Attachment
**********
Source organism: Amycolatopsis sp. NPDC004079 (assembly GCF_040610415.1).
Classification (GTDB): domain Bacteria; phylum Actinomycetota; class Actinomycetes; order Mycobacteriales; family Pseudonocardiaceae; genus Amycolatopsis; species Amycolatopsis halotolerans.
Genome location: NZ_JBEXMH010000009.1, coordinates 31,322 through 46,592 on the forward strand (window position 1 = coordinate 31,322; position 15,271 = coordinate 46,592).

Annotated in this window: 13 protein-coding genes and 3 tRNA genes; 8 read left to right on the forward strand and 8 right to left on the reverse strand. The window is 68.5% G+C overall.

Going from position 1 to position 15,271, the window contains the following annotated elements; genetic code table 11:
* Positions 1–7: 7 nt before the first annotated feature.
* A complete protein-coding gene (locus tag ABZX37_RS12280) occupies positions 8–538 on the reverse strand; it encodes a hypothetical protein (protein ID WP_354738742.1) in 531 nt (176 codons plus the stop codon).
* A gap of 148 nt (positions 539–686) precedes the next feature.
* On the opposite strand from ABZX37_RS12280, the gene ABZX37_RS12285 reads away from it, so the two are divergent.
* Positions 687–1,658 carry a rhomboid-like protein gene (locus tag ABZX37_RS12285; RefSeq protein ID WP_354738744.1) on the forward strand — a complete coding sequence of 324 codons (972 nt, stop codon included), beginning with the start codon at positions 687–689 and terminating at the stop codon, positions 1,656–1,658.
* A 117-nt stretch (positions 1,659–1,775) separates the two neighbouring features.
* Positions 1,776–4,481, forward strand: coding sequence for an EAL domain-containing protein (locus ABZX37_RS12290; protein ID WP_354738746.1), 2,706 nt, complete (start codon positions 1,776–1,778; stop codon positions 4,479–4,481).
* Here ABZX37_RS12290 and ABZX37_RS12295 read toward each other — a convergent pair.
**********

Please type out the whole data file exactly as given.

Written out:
Source organism: Amycolatopsis sp. NPDC004079 (assembly GCF_040610415.1).
Classification (GTDB): domain Bacteria; phylum Actinomycetota; class Actinomycetes; order Mycobacteriales; family Pseudonocardiaceae; genus Amycolatopsis; species Amycolatopsis halotolerans.
Genome location: NZ_JBEXMH010000009.1, coordinates 31,322 through 46,592 on the forward strand (window position 1 = coordinate 31,322; position 15,271 = coordinate 46,592).

Annotated in this window: 13 protein-coding genes and 3 tRNA genes; 8 read left to right on the forward strand and 8 right to left on the reverse strand. The window is 68.5% G+C overall.

Going from position 1 to position 15,271, the window contains the following annotated elements; genetic code table 11:
* Positions 1–7: 7 nt before the first annotated feature.
* A complete protein-coding gene (locus tag ABZX37_RS12280) occupies positions 8–538 on the reverse strand; it encodes a hypothetical protein (protein ID WP_354738742.1) in 531 nt (176 codons plus the stop codon).
* A gap of 148 nt (positions 539–686) precedes the next feature.
* On the opposite strand from ABZX37_RS12280, the gene ABZX37_RS12285 reads away from it, so the two are divergent.
* Positions 687–1,658 carry a rhomboid-like protein gene (locus tag ABZX37_RS12285; RefSeq protein ID WP_354738744.1) on the forward strand — a complete coding sequence of 324 codons (972 nt, stop codon included), beginning with the start codon at positions 687–689 and terminating at the stop codon, positions 1,656–1,658.
* A 117-nt stretch (positions 1,659–1,775) separates the two neighbouring features.
* Positions 1,776–4,481, forward strand: coding sequence for an EAL domain-containing protein (locus ABZX37_RS12290; protein ID WP_354738746.1), 2,706 nt, complete (start codon positions 1,776–1,778; stop codon positions 4,479–4,481).
* Here ABZX37_RS12290 and ABZX37_RS12295 read toward each other — a convergent pair.